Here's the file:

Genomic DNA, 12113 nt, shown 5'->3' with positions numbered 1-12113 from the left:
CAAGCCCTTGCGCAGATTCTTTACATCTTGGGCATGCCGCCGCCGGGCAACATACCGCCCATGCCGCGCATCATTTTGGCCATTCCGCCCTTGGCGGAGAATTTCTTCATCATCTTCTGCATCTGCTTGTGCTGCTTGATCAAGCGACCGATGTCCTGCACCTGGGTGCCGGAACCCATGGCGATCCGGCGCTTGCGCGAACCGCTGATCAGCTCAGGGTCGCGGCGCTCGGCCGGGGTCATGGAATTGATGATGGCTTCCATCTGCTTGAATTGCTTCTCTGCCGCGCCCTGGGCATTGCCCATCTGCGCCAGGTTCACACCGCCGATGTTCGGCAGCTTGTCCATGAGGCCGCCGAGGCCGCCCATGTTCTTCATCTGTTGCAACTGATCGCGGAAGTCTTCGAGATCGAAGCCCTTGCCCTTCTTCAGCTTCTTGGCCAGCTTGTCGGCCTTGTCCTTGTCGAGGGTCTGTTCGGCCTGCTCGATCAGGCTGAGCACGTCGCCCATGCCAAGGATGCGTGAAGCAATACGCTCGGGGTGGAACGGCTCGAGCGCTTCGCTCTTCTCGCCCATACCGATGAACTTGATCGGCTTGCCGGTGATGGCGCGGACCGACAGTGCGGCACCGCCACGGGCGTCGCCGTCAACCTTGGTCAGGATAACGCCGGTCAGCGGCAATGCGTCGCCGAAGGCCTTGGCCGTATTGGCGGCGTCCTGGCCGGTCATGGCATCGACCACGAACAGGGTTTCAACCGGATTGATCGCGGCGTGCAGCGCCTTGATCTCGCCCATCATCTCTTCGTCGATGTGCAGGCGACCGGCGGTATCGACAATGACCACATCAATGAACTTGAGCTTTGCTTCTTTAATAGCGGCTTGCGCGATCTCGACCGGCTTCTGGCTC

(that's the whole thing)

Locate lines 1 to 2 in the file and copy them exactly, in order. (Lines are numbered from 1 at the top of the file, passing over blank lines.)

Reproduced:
Genomic DNA, 12113 nt, shown 5'->3' with positions numbered 1-12113 from the left:
CAAGCCCTTGCGCAGATTCTTTACATCTTGGGCATGCCGCCGCCGGGCAACATACCGCCCATGCCGCGCATCATTTTGGCCATTCCGCCCTTGGCGGAGAATTTCTTCATCATCTTCTGCATCTGCTTGTGCTGCTTGATCAAGCGACCGATGTCCTGCACCTGGGTGCCGGAACCCATGGCGATCCGGCGCTTGCGCGAACCGCTGATCAGCTCAGGGTCGCGGCGCTCGGCCGGGGTCATGGAATTGATGATGGCTTCCATCTGCTTGAATTGCTTCTCTGCCGCGCCCTGGGCATTGCCCATCTGCGCCAGGTTCACACCGCCGATGTTCGGCAGCTTGTCCATGAGGCCGCCGAGGCCGCCCATGTTCTTCATCTGTTGCAACTGATCGCGGAAGTCTTCGAGATCGAAGCCCTTGCCCTTCTTCAGCTTCTTGGCCAGCTTGTCGGCCTTGTCCTTGTCGAGGGTCTGTTCGGCCTGCTCGATCAGGCTGAGCACGTCGCCCATGCCAAGGATGCGTGAAGCAATACGCTCGGGGTGGAACGGCTCGAGCGCTTCGCTCTTCTCGCCCATACCGATGAACTTGATCGGCTTGCCGGTGATGGCGCGGACCGACAGTGCGGCACCGCCACGGGCGTCGCCGTCAACCTTGGTCAGGATAACGCCGGTCAGCGGCAATGCGTCGCCGAAGGCCTTGGCCGTATTGGCGGCGTCCTGGCCGGTCATGGCATCGACCACGAACAGGGTTTCAACCGGATTGATCGCGGCGTGCAGCGCCTTGATCTCGCCCATCATCTCTTCGTCGATGTGCAGGCGACCGGCGGTATCGACAATGACCACATCAATGAACTTGAGCTTTGCTTCTTTAATAGCGGCTTGCGCGATCTCGACCGGCTTCTGGCTC